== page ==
Sunday, June 28, 2015

Ms. Hen reviews her favorite film ever, CHICKEN RUN


Directed by Peter Lord and Nick Park

Ms. Hen had seen this film when it came out in theaters in 2000. She loved the animation and the chickens, and the story of the desire for freedom. She watched it again the other night, and was still amazed at how the chickens were portrayed, with humanity and depth like no other movie about chickens.

There are few feature films that are solely about chickens. The story was based on the film THE GREAT ESCAPE, which came out in 1963 starring Steve McQueen and James Garner, which is about American POWs who attempt to escape a German prison camp during World War II. Ms. Hen has never seen this film, and she would like to, simply to compare it to CHICKEN RUN, but she is not that interested in watching films about men during war; she would much rather watch chickens.

Ginger is the leader of the chickens’ gang, fueling their desire to escape the farm. Ginger knows that the hens that do not lay enough eggs are destined to become dinner for the Tweed family. The chickens do their best to lay eggs every day, but sometimes it doesn’t work out that way, as all hens know.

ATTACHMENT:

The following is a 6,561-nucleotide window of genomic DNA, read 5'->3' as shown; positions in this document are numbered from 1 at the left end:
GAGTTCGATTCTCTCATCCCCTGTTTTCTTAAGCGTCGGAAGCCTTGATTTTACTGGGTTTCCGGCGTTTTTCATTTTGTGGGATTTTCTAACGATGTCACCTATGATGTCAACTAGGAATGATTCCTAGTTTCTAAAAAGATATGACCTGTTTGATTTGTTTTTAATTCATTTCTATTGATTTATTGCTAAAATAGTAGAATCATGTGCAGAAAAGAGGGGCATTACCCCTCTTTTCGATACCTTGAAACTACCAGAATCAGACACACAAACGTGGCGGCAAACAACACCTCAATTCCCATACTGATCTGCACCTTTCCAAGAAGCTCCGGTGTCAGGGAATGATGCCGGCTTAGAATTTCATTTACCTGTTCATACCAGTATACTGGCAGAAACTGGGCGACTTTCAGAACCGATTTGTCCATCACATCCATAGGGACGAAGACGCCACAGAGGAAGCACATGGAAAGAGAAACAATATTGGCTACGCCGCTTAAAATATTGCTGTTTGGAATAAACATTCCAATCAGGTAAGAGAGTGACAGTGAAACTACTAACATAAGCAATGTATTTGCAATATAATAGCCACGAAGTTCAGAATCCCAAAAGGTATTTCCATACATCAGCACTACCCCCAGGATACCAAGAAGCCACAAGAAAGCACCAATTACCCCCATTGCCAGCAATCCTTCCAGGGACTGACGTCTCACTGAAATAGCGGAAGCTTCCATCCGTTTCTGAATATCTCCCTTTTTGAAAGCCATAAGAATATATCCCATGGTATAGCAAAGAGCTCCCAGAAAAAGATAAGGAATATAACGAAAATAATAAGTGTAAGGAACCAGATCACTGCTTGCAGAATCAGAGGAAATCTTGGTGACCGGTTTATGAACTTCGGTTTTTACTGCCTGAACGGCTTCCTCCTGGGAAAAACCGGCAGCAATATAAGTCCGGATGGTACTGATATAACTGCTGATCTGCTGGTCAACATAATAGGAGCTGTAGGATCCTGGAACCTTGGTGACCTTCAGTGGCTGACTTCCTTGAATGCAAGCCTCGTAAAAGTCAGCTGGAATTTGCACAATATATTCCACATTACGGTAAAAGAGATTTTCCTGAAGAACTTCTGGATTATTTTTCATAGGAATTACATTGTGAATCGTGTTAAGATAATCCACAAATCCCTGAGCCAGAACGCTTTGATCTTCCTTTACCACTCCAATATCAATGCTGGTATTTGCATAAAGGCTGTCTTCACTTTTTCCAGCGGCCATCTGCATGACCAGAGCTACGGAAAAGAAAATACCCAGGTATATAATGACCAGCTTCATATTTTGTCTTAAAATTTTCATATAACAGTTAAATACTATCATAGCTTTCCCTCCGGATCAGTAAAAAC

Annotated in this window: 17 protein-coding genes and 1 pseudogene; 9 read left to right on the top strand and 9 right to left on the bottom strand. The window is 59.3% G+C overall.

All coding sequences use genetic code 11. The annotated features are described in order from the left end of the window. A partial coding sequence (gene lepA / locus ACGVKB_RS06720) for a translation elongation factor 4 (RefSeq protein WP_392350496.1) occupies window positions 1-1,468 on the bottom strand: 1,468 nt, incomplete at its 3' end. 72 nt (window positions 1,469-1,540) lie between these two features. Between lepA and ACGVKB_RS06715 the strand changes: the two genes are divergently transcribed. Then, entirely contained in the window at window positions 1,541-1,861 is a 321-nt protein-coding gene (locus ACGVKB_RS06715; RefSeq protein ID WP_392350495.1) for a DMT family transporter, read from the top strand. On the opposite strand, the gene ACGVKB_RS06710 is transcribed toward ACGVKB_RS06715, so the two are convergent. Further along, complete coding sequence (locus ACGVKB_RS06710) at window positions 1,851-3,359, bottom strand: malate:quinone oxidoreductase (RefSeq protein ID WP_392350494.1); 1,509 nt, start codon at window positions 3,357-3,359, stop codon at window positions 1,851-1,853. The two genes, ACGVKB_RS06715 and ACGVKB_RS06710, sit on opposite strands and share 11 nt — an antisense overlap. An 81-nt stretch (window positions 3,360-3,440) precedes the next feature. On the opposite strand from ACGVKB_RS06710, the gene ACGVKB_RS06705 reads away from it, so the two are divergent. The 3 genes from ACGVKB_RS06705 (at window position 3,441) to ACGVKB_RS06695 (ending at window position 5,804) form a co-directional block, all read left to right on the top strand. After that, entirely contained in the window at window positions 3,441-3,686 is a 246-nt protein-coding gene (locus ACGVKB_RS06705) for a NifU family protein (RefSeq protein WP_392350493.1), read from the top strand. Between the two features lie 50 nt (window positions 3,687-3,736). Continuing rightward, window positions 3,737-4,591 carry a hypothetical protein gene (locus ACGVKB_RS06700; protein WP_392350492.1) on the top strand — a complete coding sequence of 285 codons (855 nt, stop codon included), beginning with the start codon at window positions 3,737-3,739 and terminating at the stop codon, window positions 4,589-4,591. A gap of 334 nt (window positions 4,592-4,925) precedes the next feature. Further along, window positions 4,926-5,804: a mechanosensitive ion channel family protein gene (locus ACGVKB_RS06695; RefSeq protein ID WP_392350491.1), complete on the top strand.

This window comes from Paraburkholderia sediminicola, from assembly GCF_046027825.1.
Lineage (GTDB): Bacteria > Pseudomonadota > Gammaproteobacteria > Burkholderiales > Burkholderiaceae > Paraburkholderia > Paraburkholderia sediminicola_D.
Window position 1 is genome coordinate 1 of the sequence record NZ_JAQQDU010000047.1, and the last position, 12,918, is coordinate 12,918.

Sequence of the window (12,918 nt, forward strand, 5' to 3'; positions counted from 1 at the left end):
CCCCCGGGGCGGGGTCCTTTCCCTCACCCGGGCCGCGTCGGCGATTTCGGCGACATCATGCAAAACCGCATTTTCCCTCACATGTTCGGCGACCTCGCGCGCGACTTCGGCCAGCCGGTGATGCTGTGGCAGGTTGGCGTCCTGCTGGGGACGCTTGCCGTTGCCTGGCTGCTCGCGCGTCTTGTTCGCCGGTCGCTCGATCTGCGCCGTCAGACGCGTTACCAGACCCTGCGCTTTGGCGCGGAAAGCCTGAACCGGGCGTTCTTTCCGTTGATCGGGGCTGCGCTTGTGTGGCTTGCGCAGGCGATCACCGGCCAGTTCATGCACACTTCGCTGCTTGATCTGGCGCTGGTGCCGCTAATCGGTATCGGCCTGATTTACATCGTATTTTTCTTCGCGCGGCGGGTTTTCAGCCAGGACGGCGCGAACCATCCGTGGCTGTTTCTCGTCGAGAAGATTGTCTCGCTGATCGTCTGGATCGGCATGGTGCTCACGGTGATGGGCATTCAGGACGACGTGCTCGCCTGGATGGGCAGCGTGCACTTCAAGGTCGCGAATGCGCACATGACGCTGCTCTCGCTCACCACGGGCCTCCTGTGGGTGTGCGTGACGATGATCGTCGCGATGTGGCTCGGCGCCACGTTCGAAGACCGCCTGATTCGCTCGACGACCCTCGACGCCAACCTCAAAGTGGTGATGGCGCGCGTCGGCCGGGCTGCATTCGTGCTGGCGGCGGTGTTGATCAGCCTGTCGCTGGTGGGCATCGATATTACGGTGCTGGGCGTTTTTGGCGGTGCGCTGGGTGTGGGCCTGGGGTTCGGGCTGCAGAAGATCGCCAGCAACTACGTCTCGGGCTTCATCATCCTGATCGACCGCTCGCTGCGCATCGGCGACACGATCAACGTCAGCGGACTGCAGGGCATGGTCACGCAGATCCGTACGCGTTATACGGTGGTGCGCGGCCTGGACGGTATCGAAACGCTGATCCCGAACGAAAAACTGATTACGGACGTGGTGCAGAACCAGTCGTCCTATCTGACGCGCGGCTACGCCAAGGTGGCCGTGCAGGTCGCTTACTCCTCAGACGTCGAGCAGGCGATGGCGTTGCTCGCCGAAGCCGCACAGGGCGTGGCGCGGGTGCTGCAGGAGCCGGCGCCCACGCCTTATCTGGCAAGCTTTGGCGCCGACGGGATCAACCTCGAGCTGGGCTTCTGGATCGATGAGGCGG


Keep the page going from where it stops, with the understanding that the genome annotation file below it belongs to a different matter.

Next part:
Ginger leads the way in many escape attempts, but the chickens always fail. One day, a rooster named Rocky appears on the farm, and a poster with a picture of him flying lands near him. Ginger sees this and forces Rocky (Rocky is played by Mel Gibson. It’s difficult to imagine him as a rooster, but Ms. Hen tried her best.) to teach the hens how to fly in exchange for hiding him from the people at the circus. Rocky agrees to teach the chickens how to fly. Everyone, including Ms. Hen, knows that chickens cannot fly.

The stop-motion animation in the film is excellent. Very few films are made like this, and Ms. Hen enjoys watching these because they seem more organic than when they are made from a computer. Ms. Hen does watch computer-animated films sometimes, but they don’t seem genuine to her.

Ms. Hen doesn’t like to be entertained by a computer; she would rather be entertained by animation that is made by people. She realizes that somebody has to create the computer animation, but she feels that it doesn’t seem to have a soul. She is a hen with a desire for tangible art.

Ms. Hen enjoyed the story of the chickens trying to escape from the farm. It’s a film about the desire for freedom. Anyone who’s ever been in any type of place that’s like being trapped in a chicken coop or a prison has dreamed of escape. Ms. Hen knows that it’s not realistic that chickens could survive in the wilderness, but it’s a beautiful idea. If chickens can be free, why can’t anyone?

Ms. Hen thinks there should be more films about chickens. The plight of chickens in CHICKEN RUN could be interpreted as the plight of all humanity. All anyone really wants is to be free. Ms. Hen recommends this film to anyone who cares about chickens or humanity. She gives this film an enthusiastic five feathers up.

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